Since it was announced that the Senate Commerce Committee would hold its meeting on the state of collegiate athletics on Wednesday, rescheduling a hearing originally scheduled to be held in May, one of the questions was how the committee would handle NCAA president Mark Emmert. The much-maligned Emmert serves as the face of the NCAA, acting on behalf of the institutions that he represents.
And in discussing his responsibilities as president Wednesday, Emmert opened himself up to a pointed remark/question from Missouri Sen. Claire McCaskill.
This was one of many key moments during Wednesday’s hearing, which consisted not only of criticisms of the current model but also questions/suggestions as to what can be done to improve the situation. Also of note during Sen. McCaskill’s comments was her referencing a study she’d done with regard to the way in which schools handle sexual assault cases.
According to the study more than 20 percent of institutions in the national sample provide no sexual assault response training at all for members of their faculty and staff, and more than 30 percent of schools do not provide any sexual assault training for students. Also of note was the finding that more than 20 percent of schools conducted fewer investigations than the number of incidents they reported to the Department of Education.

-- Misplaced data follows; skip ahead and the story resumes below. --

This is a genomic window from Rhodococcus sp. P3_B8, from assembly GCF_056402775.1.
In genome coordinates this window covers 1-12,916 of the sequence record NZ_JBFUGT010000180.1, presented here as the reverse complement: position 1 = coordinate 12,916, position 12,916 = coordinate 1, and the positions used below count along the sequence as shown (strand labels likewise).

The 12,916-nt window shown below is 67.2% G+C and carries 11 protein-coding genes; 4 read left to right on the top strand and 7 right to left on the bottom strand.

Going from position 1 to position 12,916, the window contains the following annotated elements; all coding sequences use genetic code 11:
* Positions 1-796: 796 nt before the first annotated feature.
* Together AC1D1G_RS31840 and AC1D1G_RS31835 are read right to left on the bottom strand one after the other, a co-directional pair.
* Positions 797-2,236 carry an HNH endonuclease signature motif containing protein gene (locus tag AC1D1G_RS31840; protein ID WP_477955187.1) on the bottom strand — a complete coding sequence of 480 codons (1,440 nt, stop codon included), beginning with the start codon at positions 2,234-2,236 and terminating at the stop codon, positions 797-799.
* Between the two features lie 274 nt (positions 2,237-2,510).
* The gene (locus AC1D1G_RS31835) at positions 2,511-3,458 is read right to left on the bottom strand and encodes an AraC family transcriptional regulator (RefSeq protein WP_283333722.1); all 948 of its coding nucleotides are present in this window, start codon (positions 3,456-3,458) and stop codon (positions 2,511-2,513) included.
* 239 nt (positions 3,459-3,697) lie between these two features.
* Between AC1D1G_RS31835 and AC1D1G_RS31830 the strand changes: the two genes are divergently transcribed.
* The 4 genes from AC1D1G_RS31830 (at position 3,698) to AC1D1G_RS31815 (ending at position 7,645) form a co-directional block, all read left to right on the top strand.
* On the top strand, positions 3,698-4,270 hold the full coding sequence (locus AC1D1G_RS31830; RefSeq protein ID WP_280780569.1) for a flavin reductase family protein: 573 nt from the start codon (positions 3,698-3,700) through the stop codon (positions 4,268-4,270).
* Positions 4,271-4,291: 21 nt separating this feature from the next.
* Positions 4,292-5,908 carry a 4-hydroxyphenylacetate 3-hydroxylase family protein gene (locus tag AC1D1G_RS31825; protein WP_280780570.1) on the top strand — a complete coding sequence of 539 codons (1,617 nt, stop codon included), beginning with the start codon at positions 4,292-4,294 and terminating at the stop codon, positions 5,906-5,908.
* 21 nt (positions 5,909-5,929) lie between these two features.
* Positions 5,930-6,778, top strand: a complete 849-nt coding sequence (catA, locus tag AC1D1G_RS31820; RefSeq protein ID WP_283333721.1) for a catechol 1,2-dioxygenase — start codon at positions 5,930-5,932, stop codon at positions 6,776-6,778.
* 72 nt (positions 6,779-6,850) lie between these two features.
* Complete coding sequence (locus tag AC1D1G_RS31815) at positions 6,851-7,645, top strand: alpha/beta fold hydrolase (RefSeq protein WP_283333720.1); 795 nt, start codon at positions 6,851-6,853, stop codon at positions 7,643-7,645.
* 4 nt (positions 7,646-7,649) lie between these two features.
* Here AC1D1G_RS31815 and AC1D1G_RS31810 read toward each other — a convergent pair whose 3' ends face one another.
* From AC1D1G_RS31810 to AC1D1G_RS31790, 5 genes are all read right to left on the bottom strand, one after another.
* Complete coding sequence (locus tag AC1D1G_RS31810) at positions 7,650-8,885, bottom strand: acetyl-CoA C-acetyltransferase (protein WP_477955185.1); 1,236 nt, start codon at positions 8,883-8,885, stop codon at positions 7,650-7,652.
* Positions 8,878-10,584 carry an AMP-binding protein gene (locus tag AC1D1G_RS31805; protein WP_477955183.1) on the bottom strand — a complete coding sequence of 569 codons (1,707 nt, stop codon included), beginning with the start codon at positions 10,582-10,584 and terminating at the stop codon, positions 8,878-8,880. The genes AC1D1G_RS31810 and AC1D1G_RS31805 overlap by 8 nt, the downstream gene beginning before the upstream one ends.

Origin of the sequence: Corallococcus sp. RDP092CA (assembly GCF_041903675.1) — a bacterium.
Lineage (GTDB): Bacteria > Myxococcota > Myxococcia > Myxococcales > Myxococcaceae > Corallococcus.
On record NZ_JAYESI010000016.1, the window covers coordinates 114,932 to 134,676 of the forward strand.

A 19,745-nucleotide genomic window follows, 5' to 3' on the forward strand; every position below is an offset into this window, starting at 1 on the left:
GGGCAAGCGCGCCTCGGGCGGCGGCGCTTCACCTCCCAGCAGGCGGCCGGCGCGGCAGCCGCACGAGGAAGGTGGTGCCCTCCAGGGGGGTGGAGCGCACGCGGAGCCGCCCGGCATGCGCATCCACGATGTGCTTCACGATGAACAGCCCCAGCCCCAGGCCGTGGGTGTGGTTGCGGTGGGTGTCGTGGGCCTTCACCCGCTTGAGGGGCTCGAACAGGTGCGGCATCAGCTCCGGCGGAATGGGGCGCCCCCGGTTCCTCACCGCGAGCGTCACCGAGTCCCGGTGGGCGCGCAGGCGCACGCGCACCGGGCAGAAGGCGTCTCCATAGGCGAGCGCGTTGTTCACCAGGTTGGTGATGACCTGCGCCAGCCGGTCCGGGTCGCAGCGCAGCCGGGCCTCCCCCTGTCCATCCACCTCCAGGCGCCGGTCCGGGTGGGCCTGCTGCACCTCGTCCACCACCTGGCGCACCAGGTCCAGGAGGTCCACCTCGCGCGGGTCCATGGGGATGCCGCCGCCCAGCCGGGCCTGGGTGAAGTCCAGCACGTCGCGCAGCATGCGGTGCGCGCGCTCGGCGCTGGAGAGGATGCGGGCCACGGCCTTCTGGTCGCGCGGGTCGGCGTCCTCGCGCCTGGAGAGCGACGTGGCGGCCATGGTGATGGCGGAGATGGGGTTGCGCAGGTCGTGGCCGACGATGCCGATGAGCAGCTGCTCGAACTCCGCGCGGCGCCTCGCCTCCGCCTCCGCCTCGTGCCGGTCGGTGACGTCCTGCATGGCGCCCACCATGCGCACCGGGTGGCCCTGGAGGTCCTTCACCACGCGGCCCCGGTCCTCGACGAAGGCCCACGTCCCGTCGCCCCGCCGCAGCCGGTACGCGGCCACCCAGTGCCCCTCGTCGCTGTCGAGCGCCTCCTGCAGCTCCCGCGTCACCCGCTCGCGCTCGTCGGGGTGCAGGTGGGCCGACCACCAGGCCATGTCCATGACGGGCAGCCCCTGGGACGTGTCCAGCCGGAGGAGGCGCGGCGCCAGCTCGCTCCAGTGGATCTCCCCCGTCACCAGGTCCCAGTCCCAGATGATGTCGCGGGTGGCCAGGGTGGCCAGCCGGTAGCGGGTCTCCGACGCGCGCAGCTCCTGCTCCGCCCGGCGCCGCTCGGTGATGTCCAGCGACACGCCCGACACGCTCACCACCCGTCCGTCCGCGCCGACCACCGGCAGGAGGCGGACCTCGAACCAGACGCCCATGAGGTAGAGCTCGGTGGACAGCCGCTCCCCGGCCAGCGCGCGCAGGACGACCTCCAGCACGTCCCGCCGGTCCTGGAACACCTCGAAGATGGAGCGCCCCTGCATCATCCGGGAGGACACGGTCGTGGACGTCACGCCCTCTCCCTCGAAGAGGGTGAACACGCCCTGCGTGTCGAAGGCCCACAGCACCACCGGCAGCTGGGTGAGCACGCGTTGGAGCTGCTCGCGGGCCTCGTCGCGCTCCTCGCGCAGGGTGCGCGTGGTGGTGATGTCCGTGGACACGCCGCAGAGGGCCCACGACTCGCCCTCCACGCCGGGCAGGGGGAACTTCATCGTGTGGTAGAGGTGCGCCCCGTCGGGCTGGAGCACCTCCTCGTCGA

And there was also the fact that more than 20 percent of the schools allow their athletic departments to have oversight in incidents involving athletes.
In his testimony Emmert expressed his desire for multi-year scholarships (“scholarships for life”), something that some member schools have already made strides towards doing with Indiana and USC being two of the institutions, and the need to meet the full cost of attendance for scholarship athletes. Emmert wasn’t the only person to testify, with former Florida State football player Myron Rolle also participating, and Sen. Cory Booker used the word “exploitation” in offering his thoughts on the current state of college athletics.
It’s been stated that regardless of what the verdict handed down by Judge Claudia Wilken in the Ed O’Bannon lawsuit, changes are coming in collegiate athletics. If Wednesday’s hearing on Capitol Hill is any indication, more people with influence are looking to make sure that happens.